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Letters Concerning the English Nation

by Voltaire

Price: $8.95

 

Review

Imagine the greatest debate in history. Who would duke it out? Socrates vs. Augustine? Machiavelli vs. Anselm? Friedrich Nietzsche vs. Dietrich Bonhoeffer?

One duo that initially comes to mind is Voltaire and Blaise Pascal. Voltaire is rightly referred to as one of the leaders of the Enlightenment, and Pascal, I believe, is the greatest Christian philosopher. Unfortunately, after reading Voltaire’s letter “On the Pensees,” you’ll see that this debate would have been a flop.

This is an exciting letter, because it articulates Voltaire’s response to Pascal’s great work. Voltaire’s response, however, calls into question whether he had thought much about the Pensees at all.

One example will have to suffice: when discussing Pascal’s famous Wager, Voltaire says that Pascal’s claim “Not to bet that God exists is to bet that he does not” is “plainly false.” Voltaire argues that “he who doubts and asks to be informed is certainly not betting, either for or against.” Not true! Pascal has already made it clear that every man dies, and no one knows when the appointed hour will be. Every moment we deny God is a moment in which we may die and stand before the Judgment Seat.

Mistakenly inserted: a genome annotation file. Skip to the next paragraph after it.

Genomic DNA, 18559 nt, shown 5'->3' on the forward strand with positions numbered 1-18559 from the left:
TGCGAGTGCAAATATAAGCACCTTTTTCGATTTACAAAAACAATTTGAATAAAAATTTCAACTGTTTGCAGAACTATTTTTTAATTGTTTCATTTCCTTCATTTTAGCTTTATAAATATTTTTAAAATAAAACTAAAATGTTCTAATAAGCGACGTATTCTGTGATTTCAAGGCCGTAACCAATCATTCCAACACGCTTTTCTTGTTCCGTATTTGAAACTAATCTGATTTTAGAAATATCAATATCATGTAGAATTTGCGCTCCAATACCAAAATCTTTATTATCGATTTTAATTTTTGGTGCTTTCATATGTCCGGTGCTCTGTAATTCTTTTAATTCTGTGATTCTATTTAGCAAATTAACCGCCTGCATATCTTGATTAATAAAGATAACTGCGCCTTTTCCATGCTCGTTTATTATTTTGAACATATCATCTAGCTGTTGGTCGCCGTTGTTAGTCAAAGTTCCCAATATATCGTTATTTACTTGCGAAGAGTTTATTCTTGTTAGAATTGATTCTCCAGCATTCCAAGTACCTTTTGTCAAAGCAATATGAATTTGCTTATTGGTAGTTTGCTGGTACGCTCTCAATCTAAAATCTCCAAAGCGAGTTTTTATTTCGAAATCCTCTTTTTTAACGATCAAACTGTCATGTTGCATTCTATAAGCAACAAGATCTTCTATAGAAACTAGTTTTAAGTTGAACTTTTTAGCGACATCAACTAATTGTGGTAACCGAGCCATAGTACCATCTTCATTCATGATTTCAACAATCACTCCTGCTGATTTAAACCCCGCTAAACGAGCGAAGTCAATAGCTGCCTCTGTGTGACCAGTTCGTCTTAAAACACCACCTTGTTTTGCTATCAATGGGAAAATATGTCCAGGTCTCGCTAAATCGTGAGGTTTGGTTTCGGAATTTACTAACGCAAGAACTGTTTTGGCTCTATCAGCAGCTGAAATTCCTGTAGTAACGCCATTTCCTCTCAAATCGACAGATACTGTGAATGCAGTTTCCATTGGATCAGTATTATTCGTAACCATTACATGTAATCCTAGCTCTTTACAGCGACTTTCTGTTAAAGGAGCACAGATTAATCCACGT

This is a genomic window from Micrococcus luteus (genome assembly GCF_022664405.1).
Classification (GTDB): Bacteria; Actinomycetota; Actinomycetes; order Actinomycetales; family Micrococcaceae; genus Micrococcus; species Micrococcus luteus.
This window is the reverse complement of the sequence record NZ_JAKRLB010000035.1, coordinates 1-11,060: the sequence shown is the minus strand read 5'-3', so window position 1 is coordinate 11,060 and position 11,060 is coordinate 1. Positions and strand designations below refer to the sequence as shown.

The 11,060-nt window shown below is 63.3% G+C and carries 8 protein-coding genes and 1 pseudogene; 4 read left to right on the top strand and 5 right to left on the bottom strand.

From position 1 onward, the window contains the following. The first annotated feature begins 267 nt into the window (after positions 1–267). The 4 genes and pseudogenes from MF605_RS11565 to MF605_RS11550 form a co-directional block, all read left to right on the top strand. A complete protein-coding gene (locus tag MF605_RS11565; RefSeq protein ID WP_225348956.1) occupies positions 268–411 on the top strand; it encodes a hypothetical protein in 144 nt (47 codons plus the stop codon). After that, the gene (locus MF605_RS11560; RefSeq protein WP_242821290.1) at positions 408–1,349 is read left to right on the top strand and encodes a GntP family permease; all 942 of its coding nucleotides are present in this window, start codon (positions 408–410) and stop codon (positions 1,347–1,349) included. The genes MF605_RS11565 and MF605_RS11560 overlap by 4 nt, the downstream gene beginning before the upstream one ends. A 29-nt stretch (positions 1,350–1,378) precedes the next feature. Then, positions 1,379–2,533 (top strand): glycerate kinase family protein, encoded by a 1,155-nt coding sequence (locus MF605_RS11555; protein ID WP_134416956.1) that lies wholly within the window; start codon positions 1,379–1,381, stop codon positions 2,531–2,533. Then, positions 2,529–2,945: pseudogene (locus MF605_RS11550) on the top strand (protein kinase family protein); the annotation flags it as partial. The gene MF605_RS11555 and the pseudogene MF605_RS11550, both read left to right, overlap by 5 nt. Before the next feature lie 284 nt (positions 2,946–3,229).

What’s more, Voltaire is overlooking basic Christian doctrine. Creation reveals to every man, according to Romans 1:20, that the God of the Bible exists. “Asking to be informed” about God’s existence is a ploy of the flesh—a stall tactic to postpone submitting to the Creator.

The rest of Voltaire’s response to Pascal is almost as fatuous, underscoring the fact that this particular “debate of the century” would have been a bloodbath.

by Jeff Baldwin

Thegreatbooks.com